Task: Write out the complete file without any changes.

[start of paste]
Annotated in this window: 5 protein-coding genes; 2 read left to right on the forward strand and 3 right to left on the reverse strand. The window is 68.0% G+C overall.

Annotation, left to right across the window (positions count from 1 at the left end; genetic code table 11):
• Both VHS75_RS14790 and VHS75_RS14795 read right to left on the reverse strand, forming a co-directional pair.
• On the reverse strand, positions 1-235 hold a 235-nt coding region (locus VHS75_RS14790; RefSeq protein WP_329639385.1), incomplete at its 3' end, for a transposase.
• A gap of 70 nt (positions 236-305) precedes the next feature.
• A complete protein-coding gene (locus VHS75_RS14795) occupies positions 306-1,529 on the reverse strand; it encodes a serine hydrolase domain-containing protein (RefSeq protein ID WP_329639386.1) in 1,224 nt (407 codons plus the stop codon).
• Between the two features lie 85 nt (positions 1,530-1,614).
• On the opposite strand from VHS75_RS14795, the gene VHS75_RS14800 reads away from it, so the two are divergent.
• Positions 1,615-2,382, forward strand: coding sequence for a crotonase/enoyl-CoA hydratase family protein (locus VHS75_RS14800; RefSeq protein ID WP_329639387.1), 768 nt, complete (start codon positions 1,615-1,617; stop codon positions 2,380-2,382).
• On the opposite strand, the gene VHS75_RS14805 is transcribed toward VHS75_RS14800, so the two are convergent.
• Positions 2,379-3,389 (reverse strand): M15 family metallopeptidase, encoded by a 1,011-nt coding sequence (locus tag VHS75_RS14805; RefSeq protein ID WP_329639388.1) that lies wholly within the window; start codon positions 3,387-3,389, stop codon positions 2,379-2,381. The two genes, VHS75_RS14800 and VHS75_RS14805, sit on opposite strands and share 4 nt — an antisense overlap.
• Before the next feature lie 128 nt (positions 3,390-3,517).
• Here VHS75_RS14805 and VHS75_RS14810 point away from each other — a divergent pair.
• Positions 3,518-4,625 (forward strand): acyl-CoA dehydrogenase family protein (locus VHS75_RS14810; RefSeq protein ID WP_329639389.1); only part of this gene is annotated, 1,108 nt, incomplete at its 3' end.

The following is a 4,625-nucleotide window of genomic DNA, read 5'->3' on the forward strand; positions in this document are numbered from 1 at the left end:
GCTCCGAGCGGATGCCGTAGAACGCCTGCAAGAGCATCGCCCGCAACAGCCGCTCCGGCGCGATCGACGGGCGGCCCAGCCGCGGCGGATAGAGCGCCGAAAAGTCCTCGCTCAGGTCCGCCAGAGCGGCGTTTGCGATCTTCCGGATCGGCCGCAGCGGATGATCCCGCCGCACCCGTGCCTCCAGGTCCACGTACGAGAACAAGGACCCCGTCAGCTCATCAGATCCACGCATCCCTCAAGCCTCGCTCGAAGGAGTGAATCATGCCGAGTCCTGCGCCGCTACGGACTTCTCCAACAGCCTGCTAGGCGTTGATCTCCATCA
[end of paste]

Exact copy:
Annotated in this window: 5 protein-coding genes; 2 read left to right on the forward strand and 3 right to left on the reverse strand. The window is 68.0% G+C overall.

Annotation, left to right across the window (positions count from 1 at the left end; genetic code table 11):
• Both VHS75_RS14790 and VHS75_RS14795 read right to left on the reverse strand, forming a co-directional pair.
• On the reverse strand, positions 1-235 hold a 235-nt coding region (locus VHS75_RS14790; RefSeq protein WP_329639385.1), incomplete at its 3' end, for a transposase.
• A gap of 70 nt (positions 236-305) precedes the next feature.
• A complete protein-coding gene (locus VHS75_RS14795) occupies positions 306-1,529 on the reverse strand; it encodes a serine hydrolase domain-containing protein (RefSeq protein ID WP_329639386.1) in 1,224 nt (407 codons plus the stop codon).
• Between the two features lie 85 nt (positions 1,530-1,614).
• On the opposite strand from VHS75_RS14795, the gene VHS75_RS14800 reads away from it, so the two are divergent.
• Positions 1,615-2,382, forward strand: coding sequence for a crotonase/enoyl-CoA hydratase family protein (locus VHS75_RS14800; RefSeq protein ID WP_329639387.1), 768 nt, complete (start codon positions 1,615-1,617; stop codon positions 2,380-2,382).
• On the opposite strand, the gene VHS75_RS14805 is transcribed toward VHS75_RS14800, so the two are convergent.
• Positions 2,379-3,389 (reverse strand): M15 family metallopeptidase, encoded by a 1,011-nt coding sequence (locus tag VHS75_RS14805; RefSeq protein ID WP_329639388.1) that lies wholly within the window; start codon positions 3,387-3,389, stop codon positions 2,379-2,381. The two genes, VHS75_RS14800 and VHS75_RS14805, sit on opposite strands and share 4 nt — an antisense overlap.
• Before the next feature lie 128 nt (positions 3,390-3,517).
• Here VHS75_RS14805 and VHS75_RS14810 point away from each other — a divergent pair.
• Positions 3,518-4,625 (forward strand): acyl-CoA dehydrogenase family protein (locus VHS75_RS14810; RefSeq protein ID WP_329639389.1); only part of this gene is annotated, 1,108 nt, incomplete at its 3' end.

The following is a 4,625-nucleotide window of genomic DNA, read 5'->3' on the forward strand; positions in this document are numbered from 1 at the left end:
GCTCCGAGCGGATGCCGTAGAACGCCTGCAAGAGCATCGCCCGCAACAGCCGCTCCGGCGCGATCGACGGGCGGCCCAGCCGCGGCGGATAGAGCGCCGAAAAGTCCTCGCTCAGGTCCGCCAGAGCGGCGTTTGCGATCTTCCGGATCGGCCGCAGCGGATGATCCCGCCGCACCCGTGCCTCCAGGTCCACGTACGAGAACAAGGACCCCGTCAGCTCATCAGATCCACGCATCCCTCAAGCCTCGCTCGAAGGAGTGAATCATGCCGAGTCCTGCGCCGCTACGGACTTCTCCAACAGCCTGCTAGGCGTTGATCTCCATCA